In contrast, driving a car makes you lazy, easily irritated, stressed, fat and in many cases dead or disabled for the rest of your life; for a hitchhiker it’s not much different. Even a bike on the highway is statistically safer than a car. And you have to pay for gas, maintenance, repairs, insurance, taxes, registration, parking and the inescapable fines. It needs regular cleaning just to preserve it, you can’t use it for long-term travel across borders, it’s very difficult to camp for free, you’re forced to use it regularly to avoid damage, and you’re very dependent on repair shops. For a bike you can easily learn and carry all you need to keep it going.
Phone contracts or prepaid systems are another big money waster; I haven’t had it for years. It’s only needed because of jobs and because people make themselves dependent on constantly changing plans at the last moment, rather than thinking ahead, sticking with it and having a plan B ready. For social interaction it’s much more satisfying for everyone to see people in person, and live in the moment with the people around you. For making plans you can use the internet to avoid interrupting the peace of others, and be able to read back the details later; most places have public libraries with internet close by.
I carry a tablet with full laptop capacity for my computing projects, powered with a little solar charger. It can be used as torch, camera, navigator, media player, book, instrument, art medium, guitar tuner, phone for emergency calls (sim card isn’t necessary), etc. No other electronics are needed, it’s very weatherproof and easy to hide in a double bottomed bag or case.
Work and Family
When living outside you don’t have to be a bum and you’re not lowering your social status if you use your time to volunteer and help others, educate yourself, create cultural or intellectual works, exercise, travel the world, etc. The minor inconveniences of outdoor living are well worth putting up with, to enjoy this stress-free, productive, healthy, social and satisfying lifestyle.
I saved the money from my job for 1.5 years (at a bank that doesn’t invest in child labor, fossil fuels, etc.) and receive some interest. Together this gives me enough for about 10-15 years with my current rate of spending (traveling the world, including global medical insurance), after which I could repeat it. I’m not worried about retirement as today’s value will be worthless by then. Instead I focus on changing the way people value life, and on self education and building communities, where people have the time and motivation to take care of the elderly they got to know and love. There’s even a chance that new technologies might keep my generation young and healthy enough to make retirement a thing of the past. Another reason why a free, slower way of living is important.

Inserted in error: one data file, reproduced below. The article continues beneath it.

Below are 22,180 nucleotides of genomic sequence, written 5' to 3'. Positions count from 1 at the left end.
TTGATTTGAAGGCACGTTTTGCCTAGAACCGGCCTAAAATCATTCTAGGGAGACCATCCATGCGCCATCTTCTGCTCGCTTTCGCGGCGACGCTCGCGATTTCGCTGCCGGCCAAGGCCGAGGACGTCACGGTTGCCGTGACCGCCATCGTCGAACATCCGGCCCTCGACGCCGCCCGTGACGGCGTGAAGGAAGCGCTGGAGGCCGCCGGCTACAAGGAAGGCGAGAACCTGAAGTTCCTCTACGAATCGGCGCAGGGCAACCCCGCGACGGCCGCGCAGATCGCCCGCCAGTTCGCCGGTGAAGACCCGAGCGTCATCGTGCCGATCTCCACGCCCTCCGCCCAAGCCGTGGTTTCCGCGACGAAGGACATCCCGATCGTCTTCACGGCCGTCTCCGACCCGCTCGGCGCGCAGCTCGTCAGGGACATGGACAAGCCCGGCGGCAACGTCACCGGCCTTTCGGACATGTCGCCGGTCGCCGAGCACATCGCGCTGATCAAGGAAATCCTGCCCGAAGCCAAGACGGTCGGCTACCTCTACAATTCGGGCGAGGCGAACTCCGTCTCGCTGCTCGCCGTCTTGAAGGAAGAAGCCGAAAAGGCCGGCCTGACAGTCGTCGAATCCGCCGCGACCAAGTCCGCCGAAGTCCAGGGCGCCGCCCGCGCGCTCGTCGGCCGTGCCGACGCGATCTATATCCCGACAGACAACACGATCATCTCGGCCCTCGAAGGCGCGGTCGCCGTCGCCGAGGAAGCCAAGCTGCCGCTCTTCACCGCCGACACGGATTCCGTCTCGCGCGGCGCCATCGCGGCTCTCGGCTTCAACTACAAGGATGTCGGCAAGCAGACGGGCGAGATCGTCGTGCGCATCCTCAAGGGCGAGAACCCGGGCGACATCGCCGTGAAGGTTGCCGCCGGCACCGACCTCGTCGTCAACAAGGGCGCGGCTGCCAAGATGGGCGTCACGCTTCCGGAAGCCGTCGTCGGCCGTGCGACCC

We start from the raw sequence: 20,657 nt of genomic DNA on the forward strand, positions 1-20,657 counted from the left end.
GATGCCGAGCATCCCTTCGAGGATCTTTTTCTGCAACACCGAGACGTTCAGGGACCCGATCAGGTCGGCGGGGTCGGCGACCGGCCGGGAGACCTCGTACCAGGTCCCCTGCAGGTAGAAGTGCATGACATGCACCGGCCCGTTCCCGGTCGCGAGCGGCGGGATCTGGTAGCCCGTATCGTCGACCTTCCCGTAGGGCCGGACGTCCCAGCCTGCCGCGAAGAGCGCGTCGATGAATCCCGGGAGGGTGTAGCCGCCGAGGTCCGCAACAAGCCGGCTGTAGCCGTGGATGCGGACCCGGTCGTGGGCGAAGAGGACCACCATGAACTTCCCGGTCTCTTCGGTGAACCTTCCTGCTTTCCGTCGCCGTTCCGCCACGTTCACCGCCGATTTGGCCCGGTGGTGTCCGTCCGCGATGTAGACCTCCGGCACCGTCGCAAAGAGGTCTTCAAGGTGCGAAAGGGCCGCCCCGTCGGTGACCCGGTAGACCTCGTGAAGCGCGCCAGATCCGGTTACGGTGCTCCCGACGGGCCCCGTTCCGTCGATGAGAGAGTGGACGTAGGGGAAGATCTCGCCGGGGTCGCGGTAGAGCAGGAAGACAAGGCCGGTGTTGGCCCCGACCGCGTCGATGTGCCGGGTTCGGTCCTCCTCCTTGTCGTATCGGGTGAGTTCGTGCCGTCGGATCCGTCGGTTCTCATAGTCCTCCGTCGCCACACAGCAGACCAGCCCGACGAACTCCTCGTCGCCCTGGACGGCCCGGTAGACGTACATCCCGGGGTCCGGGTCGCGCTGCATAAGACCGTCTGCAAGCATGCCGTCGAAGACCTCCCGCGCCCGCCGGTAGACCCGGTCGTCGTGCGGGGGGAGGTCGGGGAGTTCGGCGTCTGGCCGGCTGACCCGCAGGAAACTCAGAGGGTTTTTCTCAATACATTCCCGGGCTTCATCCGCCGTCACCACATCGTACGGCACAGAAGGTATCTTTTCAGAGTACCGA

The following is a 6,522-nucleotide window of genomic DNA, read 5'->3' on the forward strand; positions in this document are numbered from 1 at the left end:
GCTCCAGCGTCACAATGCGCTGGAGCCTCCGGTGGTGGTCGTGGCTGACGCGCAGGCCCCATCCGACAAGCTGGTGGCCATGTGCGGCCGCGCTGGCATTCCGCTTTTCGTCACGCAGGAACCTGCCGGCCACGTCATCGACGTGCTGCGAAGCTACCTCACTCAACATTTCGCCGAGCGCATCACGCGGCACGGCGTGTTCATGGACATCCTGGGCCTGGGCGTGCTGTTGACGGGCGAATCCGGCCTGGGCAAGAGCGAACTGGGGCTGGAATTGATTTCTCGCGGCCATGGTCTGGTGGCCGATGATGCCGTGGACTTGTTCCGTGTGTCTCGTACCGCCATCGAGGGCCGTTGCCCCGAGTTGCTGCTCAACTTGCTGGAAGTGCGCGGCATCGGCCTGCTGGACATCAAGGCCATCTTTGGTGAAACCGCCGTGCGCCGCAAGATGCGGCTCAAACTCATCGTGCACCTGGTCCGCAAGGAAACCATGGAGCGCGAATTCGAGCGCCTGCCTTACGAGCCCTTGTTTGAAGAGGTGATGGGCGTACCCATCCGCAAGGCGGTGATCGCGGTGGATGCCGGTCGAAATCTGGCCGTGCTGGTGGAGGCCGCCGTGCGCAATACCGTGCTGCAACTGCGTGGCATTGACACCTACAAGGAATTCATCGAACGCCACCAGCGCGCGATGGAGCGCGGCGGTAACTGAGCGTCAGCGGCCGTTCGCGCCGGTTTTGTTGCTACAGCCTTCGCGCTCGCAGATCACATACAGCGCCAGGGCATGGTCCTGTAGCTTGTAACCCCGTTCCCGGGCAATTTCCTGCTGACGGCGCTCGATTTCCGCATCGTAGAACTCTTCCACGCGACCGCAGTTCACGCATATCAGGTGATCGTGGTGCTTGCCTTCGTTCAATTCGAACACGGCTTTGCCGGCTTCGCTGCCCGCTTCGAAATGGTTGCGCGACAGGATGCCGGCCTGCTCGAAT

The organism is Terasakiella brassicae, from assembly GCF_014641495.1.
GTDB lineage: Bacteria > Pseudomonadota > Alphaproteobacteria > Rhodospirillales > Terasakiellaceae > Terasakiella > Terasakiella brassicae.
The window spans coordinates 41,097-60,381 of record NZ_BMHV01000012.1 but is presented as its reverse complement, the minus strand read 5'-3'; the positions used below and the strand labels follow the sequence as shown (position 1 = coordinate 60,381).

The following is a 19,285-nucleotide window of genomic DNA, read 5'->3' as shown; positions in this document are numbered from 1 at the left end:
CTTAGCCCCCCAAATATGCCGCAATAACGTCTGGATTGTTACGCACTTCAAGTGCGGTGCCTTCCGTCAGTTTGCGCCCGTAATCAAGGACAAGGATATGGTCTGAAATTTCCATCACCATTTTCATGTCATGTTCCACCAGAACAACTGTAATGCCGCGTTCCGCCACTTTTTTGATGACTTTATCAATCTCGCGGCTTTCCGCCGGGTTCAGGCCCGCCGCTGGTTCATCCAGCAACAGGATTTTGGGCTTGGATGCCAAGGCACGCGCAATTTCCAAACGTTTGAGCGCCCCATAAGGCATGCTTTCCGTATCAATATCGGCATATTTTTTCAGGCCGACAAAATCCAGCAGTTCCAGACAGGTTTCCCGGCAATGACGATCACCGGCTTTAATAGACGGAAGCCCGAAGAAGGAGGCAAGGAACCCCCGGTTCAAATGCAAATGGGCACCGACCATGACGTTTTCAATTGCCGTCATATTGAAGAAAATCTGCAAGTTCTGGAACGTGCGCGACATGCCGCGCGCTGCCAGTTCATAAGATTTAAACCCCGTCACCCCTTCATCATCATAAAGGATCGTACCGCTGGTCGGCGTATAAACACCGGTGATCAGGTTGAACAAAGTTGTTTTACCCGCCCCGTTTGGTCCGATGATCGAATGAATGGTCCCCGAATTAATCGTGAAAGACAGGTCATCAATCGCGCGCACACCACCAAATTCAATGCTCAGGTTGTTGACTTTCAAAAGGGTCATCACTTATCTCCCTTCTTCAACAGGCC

Spending money is in fact the current political system; democracy is just a facade. Only with your purchases you’re casting a real vote. Big conglomerates own every aspect of life and have all the power and motives to corrupt politicians and other people in influential positions. They only have this power because the consumer gave it to them to get the dirty work done without having to feel guilty about it. Any small parties or alternative companies that become significantly influential will be taken over or sabotaged. Buying sustainable products from family businesses might seem to be voting for that kind of world, but with the current consumer culture, it would not be feasible to have companies that are fair and just. Any revolution would result in the same corruption, because people demand purchasing power, which means things have to be produced cheaply, no matter what the cost; just hide it from the public eye so we can continue spending without guilt. People in the west take it for granted that they are able to buy anything they want at any time of their lives, even though most western jobs are useless and only have economical value by increasing consumption even more. No job comes even close to compensating for a basic western lifestyle. This is why I try to avoid using money; I only use a little bit to be able to educate myself and find out an inspirational lifestyle that could work for everyone and restore this physically and psychologically damaged world.